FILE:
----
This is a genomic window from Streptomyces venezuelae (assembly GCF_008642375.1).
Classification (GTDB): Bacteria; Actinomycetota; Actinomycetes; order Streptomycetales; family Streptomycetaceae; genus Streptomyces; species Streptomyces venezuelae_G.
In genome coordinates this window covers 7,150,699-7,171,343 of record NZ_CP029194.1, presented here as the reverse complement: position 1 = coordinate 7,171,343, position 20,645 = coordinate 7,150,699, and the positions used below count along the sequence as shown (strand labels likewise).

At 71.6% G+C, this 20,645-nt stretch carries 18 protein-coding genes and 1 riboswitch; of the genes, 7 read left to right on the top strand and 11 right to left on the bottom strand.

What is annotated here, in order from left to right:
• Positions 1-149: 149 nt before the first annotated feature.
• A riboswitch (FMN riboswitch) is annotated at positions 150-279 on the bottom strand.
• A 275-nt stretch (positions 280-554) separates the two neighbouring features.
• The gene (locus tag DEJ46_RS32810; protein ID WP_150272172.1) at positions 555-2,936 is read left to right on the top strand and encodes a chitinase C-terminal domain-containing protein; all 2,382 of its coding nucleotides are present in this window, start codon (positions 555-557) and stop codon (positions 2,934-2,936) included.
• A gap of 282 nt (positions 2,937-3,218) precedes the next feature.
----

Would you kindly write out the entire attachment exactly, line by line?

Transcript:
This is a genomic window from Streptomyces venezuelae (assembly GCF_008642375.1).
Classification (GTDB): Bacteria; Actinomycetota; Actinomycetes; order Streptomycetales; family Streptomycetaceae; genus Streptomyces; species Streptomyces venezuelae_G.
In genome coordinates this window covers 7,150,699-7,171,343 of record NZ_CP029194.1, presented here as the reverse complement: position 1 = coordinate 7,171,343, position 20,645 = coordinate 7,150,699, and the positions used below count along the sequence as shown (strand labels likewise).

At 71.6% G+C, this 20,645-nt stretch carries 18 protein-coding genes and 1 riboswitch; of the genes, 7 read left to right on the top strand and 11 right to left on the bottom strand.

What is annotated here, in order from left to right:
• Positions 1-149: 149 nt before the first annotated feature.
• A riboswitch (FMN riboswitch) is annotated at positions 150-279 on the bottom strand.
• A 275-nt stretch (positions 280-554) separates the two neighbouring features.
• The gene (locus tag DEJ46_RS32810; protein ID WP_150272172.1) at positions 555-2,936 is read left to right on the top strand and encodes a chitinase C-terminal domain-containing protein; all 2,382 of its coding nucleotides are present in this window, start codon (positions 555-557) and stop codon (positions 2,934-2,936) included.
• A gap of 282 nt (positions 2,937-3,218) precedes the next feature.